The medium intensity rehabilitation programme is for men with a medium risk of re-offending. It teaches participants new skills about how to alter the thoughts, attitudes and behaviour that led to their offending, and assists them to develop strategies for maintaining their positive changes.

Maintenance programme

Maintenance programmes are provided to people who pose a medium risk of re-offending who have completed their rehabilitation programme. It supports them to practise their new skills and attitudes so that they can lead offence-free lives.

Specialist units offer other targeted programmes, for example for people convicted of sexual or violent offences.

Drug and alcohol interventions

Until recently, drug and alcohol treatment in prisons has been available through dedicated drug treatment units. This meant many other people in prison were not having their alcohol or other drug problems met, so we’re implementing a comprehensive approach to addressing drug and alcohol needs for people in prison by:

  • ensuring that every person with an identified drug and alcohol need has access to an appropriate treatment, regardless of location, risk, and sentence length
  • providing further help for people whose motivation to address their drug and alcohol needs changes over time.

As a result of this comprehensive approach a range of interventions are now available in some prisons, and more will be implemented across the entire prison system by the end of 2014. These interventions are:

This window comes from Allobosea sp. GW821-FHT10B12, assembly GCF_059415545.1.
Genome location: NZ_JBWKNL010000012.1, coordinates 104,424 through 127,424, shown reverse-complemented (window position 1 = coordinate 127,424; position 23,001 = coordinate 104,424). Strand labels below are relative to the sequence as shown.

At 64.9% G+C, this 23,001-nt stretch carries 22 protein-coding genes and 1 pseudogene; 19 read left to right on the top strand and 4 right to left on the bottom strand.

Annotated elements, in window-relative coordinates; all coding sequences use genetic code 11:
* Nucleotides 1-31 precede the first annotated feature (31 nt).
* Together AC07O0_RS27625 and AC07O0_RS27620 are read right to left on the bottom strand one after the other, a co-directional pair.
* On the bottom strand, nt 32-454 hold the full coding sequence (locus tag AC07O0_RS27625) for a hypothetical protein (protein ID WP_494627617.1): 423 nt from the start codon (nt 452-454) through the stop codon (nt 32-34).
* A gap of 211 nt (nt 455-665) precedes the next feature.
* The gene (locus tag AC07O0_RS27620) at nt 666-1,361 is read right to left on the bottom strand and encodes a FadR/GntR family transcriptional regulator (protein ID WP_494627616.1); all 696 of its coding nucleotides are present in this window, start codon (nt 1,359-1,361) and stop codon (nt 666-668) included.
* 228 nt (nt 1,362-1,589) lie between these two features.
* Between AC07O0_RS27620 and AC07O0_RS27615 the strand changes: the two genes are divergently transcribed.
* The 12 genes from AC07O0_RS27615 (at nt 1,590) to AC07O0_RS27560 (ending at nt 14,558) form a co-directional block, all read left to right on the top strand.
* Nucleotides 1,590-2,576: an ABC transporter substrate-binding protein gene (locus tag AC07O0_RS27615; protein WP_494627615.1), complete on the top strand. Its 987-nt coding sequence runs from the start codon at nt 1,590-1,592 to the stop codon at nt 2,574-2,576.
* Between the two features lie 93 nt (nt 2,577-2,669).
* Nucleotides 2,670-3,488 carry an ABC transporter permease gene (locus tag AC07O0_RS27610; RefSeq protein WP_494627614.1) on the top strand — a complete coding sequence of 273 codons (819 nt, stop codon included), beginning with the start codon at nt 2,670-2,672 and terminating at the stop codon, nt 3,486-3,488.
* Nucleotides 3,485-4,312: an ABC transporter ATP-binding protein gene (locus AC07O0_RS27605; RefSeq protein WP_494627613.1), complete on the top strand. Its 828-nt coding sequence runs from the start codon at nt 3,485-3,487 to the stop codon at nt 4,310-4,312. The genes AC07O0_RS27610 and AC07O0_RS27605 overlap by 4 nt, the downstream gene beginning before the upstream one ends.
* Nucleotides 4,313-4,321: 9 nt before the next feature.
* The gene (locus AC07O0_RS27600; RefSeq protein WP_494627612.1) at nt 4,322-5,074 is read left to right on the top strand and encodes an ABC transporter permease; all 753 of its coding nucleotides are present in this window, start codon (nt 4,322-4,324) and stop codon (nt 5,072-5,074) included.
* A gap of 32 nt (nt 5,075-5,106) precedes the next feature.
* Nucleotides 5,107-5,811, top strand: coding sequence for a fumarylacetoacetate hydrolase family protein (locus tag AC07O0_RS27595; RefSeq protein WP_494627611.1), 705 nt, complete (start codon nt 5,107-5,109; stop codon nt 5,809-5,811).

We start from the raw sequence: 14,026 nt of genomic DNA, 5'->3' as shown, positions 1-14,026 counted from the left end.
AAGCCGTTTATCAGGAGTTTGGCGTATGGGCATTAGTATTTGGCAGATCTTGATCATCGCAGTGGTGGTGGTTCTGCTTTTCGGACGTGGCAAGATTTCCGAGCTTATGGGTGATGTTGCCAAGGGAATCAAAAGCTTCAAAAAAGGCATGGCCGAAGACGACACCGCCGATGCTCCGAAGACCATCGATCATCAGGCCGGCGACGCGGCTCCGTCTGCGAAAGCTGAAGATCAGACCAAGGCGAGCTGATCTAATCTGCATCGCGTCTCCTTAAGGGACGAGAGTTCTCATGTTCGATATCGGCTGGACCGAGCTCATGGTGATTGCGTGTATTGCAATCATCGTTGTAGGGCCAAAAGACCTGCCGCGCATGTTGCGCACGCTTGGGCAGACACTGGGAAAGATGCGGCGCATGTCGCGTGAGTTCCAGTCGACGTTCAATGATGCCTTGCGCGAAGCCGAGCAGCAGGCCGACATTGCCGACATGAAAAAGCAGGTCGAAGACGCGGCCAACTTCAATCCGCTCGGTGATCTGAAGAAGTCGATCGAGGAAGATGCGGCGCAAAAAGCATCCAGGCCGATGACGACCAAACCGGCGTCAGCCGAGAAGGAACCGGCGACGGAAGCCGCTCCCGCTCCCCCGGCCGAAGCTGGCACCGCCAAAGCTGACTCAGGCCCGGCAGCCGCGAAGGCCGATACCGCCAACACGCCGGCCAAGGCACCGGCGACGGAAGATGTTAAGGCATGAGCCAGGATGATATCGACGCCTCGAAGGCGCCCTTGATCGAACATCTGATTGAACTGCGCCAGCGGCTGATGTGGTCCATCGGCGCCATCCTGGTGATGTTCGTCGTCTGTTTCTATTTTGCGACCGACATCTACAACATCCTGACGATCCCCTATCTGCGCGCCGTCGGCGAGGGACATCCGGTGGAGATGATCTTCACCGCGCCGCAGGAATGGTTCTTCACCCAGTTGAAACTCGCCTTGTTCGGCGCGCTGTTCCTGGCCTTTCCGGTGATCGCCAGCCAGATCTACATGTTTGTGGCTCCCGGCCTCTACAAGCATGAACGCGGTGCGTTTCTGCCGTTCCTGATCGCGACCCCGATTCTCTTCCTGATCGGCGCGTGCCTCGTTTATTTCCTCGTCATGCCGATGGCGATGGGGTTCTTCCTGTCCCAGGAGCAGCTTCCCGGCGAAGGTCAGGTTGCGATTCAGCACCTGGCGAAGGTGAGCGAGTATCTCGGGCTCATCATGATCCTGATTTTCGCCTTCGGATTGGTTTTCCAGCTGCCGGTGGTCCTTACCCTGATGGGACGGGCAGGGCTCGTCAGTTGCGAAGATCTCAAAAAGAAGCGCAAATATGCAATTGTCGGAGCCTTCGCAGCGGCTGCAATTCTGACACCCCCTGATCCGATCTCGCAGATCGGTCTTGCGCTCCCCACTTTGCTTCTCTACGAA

Screening and brief interventions

All prisoners entering prison will be screened for alcohol and drug problems. Depending on the results they will receive a brief intervention that will encourage them to engage in further treatment as required – either while in prison or the community.

Intensive treatment programme

The programme provides participants with the knowledge, attitudes and skills required to support them in recovery from alcohol and other drug addiction. The programme builds skills in relapse prevention, minimising harm and ability to build networks of support.

Drug treatment units

The aim of the drug treatment unit programme is to reduce re-offending by assisting programme participants to address their dependence on alcohol and other drugs. The units teach peoople about addiction, change, relapse and the effects of their actions upon others. This is done through group-based programmes in a therapeutic environment.


Hōkai Tapuwae

Hōkai Tapuwae is fully funded cultural intervention resulting in a report that discusses a person’s whakapapa and cultural identity, and presents their place within e Ao Māori. The report can be used by Probation Officers or Case Managers to support an individual’s rehabilitation or reintegration within the community. They can also provide a fuller picture of a person’s identity to the Parole Board.

To participate in the Hōkai Tapuwae process while residing in prison, the individual’s Case Manager will arrange for the intervention to take place and report produced. See our information sheet PDF, 171.5 KB for more details.